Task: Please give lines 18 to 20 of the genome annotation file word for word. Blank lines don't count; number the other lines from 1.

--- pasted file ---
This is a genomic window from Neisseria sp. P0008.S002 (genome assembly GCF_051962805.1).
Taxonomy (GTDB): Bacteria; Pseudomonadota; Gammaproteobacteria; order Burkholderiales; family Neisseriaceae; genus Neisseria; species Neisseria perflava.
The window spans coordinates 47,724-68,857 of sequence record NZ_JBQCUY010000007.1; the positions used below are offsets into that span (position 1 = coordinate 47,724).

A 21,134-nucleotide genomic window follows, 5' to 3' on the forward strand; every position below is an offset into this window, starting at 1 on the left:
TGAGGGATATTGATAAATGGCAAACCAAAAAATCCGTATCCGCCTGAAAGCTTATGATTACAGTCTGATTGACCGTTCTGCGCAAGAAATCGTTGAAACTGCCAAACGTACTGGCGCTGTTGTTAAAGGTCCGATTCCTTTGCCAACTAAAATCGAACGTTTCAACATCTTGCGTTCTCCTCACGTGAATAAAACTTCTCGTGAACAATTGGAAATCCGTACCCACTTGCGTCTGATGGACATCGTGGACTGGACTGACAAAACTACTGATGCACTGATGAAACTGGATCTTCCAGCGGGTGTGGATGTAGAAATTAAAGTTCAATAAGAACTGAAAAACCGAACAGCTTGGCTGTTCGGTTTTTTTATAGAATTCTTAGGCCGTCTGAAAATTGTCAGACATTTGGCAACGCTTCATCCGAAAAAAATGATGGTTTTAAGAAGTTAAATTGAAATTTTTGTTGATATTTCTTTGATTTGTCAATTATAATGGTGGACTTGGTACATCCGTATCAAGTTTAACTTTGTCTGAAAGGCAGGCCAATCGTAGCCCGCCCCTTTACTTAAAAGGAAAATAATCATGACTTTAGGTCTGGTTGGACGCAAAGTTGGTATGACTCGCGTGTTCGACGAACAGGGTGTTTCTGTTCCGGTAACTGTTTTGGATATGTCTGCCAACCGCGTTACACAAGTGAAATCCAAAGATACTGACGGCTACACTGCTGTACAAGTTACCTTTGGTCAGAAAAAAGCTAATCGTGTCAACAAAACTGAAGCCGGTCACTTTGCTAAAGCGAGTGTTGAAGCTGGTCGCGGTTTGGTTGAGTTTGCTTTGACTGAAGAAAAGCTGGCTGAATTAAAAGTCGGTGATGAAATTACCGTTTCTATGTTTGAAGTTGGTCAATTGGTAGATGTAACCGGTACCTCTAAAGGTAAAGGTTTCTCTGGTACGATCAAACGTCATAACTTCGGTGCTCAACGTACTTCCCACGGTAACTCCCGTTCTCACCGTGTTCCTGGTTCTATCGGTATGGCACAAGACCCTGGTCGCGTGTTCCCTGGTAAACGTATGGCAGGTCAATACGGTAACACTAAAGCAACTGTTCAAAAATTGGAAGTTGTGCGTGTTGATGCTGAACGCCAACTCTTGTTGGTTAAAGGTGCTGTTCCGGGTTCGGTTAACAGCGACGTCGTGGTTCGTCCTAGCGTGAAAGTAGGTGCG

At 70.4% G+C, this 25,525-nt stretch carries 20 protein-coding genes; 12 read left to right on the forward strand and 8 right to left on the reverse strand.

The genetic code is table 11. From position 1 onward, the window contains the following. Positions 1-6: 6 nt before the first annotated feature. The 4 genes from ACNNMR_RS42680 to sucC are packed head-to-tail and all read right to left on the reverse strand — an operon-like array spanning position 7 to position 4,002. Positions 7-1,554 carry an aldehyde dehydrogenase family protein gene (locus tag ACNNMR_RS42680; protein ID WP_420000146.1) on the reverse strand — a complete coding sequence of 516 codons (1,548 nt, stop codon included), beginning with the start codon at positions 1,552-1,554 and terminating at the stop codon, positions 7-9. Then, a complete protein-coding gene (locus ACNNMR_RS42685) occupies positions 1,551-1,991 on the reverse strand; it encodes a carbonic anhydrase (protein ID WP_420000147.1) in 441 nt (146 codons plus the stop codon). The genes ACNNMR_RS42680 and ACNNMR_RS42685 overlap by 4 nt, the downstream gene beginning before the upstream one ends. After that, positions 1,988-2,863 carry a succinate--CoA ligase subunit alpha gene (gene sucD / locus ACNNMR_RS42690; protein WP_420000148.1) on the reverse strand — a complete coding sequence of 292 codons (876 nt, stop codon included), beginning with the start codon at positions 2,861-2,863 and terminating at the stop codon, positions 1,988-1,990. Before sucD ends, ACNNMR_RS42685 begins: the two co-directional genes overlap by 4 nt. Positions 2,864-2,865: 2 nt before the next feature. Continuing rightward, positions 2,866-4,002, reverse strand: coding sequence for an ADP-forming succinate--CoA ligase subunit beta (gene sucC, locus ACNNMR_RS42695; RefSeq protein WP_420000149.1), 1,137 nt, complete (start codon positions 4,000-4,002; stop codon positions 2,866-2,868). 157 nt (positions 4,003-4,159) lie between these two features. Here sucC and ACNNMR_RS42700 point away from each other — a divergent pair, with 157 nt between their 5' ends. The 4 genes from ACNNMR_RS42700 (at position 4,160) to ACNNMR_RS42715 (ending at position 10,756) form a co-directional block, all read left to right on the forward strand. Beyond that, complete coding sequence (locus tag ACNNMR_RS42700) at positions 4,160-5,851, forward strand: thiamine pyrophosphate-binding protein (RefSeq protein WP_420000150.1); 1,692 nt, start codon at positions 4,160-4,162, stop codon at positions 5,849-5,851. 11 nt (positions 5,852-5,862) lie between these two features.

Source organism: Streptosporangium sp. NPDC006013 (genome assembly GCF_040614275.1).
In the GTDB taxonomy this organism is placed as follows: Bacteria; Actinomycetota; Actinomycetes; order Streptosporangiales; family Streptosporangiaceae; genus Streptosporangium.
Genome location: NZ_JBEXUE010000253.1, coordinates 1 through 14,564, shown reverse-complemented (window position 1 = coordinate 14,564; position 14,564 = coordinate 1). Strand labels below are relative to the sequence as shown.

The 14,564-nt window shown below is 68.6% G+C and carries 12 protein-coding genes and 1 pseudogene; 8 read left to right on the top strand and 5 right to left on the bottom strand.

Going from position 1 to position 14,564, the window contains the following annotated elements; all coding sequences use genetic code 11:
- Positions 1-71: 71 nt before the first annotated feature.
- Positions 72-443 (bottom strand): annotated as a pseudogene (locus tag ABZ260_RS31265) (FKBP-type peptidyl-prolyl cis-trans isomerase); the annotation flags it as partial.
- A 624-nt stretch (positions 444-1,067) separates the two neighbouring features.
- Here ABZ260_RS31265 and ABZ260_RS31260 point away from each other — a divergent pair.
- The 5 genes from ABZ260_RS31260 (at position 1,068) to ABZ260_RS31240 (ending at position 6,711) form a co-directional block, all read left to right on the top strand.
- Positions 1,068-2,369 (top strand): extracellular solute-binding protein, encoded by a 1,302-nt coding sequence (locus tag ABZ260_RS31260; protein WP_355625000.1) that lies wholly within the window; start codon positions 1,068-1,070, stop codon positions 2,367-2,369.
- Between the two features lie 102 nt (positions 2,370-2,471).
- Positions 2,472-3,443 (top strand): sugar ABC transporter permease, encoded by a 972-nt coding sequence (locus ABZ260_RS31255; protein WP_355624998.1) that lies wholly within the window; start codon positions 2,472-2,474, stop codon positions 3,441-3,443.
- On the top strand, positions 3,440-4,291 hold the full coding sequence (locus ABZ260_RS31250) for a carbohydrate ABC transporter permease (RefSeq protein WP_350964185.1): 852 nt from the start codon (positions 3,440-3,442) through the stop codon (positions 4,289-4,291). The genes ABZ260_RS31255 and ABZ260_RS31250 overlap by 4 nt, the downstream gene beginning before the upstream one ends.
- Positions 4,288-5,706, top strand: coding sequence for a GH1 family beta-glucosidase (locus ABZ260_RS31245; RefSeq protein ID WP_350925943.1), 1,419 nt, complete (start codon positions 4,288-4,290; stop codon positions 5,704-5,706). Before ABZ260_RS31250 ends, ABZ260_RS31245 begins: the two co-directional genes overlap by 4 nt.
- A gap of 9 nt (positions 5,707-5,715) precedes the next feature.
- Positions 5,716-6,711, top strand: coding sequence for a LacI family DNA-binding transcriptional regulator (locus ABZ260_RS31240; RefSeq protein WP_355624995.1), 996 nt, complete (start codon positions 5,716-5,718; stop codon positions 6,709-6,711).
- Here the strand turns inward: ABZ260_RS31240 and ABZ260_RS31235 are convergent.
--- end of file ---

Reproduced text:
- Positions 1,068-2,369 (top strand): extracellular solute-binding protein, encoded by a 1,302-nt coding sequence (locus tag ABZ260_RS31260; protein WP_355625000.1) that lies wholly within the window; start codon positions 1,068-1,070, stop codon positions 2,367-2,369.
- Between the two features lie 102 nt (positions 2,370-2,471).
- Positions 2,472-3,443 (top strand): sugar ABC transporter permease, encoded by a 972-nt coding sequence (locus ABZ260_RS31255; protein WP_355624998.1) that lies wholly within the window; start codon positions 2,472-2,474, stop codon positions 3,441-3,443.